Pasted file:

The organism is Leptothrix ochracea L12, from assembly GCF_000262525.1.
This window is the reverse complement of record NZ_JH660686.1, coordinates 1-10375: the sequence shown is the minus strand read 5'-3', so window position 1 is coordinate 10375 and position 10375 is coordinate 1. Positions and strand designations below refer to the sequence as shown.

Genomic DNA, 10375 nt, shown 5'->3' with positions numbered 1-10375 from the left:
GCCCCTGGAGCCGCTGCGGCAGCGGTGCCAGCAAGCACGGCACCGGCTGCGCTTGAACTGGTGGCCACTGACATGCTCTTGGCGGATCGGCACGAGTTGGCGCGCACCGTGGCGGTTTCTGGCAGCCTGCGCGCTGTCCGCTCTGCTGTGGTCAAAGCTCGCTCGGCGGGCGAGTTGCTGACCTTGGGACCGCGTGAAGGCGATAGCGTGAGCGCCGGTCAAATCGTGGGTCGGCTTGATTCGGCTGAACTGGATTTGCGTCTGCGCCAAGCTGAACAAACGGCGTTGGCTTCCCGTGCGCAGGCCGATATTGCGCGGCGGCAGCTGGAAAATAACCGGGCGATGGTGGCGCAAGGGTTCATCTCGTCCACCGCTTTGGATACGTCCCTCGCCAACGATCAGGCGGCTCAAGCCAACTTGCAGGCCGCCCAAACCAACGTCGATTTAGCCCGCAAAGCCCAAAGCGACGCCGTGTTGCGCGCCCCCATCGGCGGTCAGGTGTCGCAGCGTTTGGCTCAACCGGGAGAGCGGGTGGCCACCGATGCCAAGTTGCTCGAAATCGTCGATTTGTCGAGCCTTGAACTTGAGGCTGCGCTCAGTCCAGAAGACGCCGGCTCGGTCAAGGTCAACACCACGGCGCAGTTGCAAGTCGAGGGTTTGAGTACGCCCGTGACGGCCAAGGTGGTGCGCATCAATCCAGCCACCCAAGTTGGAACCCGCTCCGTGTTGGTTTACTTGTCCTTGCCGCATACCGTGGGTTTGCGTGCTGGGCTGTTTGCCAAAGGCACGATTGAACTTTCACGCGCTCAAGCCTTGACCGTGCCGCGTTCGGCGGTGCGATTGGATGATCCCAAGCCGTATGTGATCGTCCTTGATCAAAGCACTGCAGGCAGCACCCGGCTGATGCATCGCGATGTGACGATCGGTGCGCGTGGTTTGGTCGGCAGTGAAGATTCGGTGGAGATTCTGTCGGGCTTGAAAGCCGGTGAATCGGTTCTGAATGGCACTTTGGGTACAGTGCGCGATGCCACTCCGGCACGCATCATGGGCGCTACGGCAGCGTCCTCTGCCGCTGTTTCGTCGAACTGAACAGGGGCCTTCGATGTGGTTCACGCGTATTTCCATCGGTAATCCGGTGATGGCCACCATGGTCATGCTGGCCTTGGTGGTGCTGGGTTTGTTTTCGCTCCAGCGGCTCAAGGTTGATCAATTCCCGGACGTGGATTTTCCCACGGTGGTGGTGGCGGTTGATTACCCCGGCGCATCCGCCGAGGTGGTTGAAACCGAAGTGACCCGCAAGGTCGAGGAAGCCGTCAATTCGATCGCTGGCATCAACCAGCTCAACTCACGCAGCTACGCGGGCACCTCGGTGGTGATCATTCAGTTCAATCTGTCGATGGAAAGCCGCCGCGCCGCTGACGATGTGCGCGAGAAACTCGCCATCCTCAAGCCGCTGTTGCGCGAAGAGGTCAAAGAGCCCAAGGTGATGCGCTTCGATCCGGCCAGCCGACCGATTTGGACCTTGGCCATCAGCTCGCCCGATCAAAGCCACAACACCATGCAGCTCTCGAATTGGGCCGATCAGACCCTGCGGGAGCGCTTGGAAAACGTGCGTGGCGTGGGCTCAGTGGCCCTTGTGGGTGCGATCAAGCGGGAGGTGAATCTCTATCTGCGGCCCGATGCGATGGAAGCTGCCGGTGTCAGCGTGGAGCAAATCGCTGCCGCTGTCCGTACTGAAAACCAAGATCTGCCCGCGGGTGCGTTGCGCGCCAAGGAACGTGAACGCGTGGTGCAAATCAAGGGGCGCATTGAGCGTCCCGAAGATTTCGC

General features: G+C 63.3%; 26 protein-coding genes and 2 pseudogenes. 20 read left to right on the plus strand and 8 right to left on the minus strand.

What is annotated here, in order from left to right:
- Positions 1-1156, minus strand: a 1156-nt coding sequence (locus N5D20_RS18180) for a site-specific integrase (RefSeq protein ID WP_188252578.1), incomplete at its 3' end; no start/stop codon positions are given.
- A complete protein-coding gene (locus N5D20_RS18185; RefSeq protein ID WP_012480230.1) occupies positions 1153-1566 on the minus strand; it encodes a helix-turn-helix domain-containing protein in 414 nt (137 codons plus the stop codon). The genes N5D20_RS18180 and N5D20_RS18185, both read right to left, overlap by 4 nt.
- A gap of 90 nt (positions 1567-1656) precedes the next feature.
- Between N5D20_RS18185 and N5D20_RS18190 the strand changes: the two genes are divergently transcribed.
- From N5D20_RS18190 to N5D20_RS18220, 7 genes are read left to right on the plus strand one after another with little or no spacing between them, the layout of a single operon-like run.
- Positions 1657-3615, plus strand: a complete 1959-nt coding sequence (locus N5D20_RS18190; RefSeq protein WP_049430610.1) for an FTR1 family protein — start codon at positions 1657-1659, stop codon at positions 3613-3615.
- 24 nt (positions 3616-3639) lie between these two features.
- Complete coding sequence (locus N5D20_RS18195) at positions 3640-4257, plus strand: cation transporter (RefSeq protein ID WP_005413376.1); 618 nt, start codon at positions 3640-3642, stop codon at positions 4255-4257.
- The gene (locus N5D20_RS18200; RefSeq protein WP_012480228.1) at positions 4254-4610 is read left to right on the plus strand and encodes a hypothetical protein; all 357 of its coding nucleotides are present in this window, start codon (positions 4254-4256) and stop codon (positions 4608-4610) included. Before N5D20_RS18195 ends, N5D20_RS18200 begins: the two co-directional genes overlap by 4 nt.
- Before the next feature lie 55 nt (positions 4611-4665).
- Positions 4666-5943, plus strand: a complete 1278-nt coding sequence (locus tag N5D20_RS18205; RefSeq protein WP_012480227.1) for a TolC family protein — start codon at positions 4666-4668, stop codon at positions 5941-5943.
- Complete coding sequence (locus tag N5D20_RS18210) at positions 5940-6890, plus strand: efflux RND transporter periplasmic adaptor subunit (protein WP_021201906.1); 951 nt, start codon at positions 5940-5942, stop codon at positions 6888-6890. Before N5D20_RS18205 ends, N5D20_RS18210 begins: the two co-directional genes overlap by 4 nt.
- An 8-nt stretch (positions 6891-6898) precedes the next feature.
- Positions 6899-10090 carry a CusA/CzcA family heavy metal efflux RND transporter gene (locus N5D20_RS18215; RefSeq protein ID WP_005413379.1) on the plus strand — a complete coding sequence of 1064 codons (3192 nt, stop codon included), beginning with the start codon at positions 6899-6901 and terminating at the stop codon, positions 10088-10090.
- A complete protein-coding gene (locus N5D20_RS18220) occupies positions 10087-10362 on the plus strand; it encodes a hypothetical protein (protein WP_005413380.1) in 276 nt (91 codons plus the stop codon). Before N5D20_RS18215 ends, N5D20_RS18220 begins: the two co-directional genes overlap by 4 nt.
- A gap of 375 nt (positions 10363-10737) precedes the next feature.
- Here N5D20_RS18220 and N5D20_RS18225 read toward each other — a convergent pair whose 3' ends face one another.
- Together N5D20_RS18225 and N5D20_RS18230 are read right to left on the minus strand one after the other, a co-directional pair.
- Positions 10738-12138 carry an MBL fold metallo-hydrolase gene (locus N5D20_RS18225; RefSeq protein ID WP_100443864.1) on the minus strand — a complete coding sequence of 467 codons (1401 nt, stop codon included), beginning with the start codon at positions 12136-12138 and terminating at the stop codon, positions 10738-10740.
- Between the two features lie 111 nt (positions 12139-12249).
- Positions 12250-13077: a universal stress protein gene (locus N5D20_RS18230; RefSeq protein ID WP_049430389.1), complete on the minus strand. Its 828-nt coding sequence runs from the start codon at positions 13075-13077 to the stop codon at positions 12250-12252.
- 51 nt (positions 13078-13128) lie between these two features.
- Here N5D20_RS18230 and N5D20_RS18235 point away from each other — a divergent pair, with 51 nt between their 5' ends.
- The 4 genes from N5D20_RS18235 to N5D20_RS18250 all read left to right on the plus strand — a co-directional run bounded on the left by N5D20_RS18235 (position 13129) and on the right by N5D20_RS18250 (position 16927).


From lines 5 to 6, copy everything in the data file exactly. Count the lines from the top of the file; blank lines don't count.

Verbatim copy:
General features: G+C 63.3%; 26 protein-coding genes and 2 pseudogenes. 20 read left to right on the plus strand and 8 right to left on the minus strand.

What is annotated here, in order from left to right: